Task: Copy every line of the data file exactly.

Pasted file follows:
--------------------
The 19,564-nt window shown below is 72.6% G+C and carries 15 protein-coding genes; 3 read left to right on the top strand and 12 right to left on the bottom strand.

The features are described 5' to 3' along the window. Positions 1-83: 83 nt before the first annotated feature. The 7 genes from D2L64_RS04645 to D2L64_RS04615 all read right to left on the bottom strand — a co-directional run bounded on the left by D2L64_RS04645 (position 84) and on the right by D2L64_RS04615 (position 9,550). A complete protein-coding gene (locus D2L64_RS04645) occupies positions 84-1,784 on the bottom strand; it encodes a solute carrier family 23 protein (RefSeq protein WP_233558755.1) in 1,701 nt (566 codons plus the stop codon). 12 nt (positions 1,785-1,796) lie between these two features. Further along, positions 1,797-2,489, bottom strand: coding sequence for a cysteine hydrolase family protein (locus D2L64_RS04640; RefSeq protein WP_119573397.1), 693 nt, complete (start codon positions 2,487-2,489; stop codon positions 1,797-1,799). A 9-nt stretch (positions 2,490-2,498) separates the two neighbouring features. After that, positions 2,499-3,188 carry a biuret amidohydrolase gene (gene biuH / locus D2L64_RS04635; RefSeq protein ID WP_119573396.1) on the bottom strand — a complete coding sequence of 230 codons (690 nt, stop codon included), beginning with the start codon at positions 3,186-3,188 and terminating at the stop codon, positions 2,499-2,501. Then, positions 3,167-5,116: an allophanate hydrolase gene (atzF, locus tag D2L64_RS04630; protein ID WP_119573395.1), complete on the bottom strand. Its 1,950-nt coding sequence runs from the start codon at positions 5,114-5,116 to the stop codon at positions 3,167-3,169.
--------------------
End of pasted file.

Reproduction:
The 19,564-nt window shown below is 72.6% G+C and carries 15 protein-coding genes; 3 read left to right on the top strand and 12 right to left on the bottom strand.

The features are described 5' to 3' along the window. Positions 1-83: 83 nt before the first annotated feature. The 7 genes from D2L64_RS04645 to D2L64_RS04615 all read right to left on the bottom strand — a co-directional run bounded on the left by D2L64_RS04645 (position 84) and on the right by D2L64_RS04615 (position 9,550). A complete protein-coding gene (locus D2L64_RS04645) occupies positions 84-1,784 on the bottom strand; it encodes a solute carrier family 23 protein (RefSeq protein WP_233558755.1) in 1,701 nt (566 codons plus the stop codon). 12 nt (positions 1,785-1,796) lie between these two features. Further along, positions 1,797-2,489, bottom strand: coding sequence for a cysteine hydrolase family protein (locus D2L64_RS04640; RefSeq protein WP_119573397.1), 693 nt, complete (start codon positions 2,487-2,489; stop codon positions 1,797-1,799). A 9-nt stretch (positions 2,490-2,498) separates the two neighbouring features. After that, positions 2,499-3,188 carry a biuret amidohydrolase gene (gene biuH / locus D2L64_RS04635; RefSeq protein ID WP_119573396.1) on the bottom strand — a complete coding sequence of 230 codons (690 nt, stop codon included), beginning with the start codon at positions 3,186-3,188 and terminating at the stop codon, positions 2,499-2,501. Then, positions 3,167-5,116: an allophanate hydrolase gene (atzF, locus tag D2L64_RS04630; protein ID WP_119573395.1), complete on the bottom strand. Its 1,950-nt coding sequence runs from the start codon at positions 5,114-5,116 to the stop codon at positions 3,167-3,169.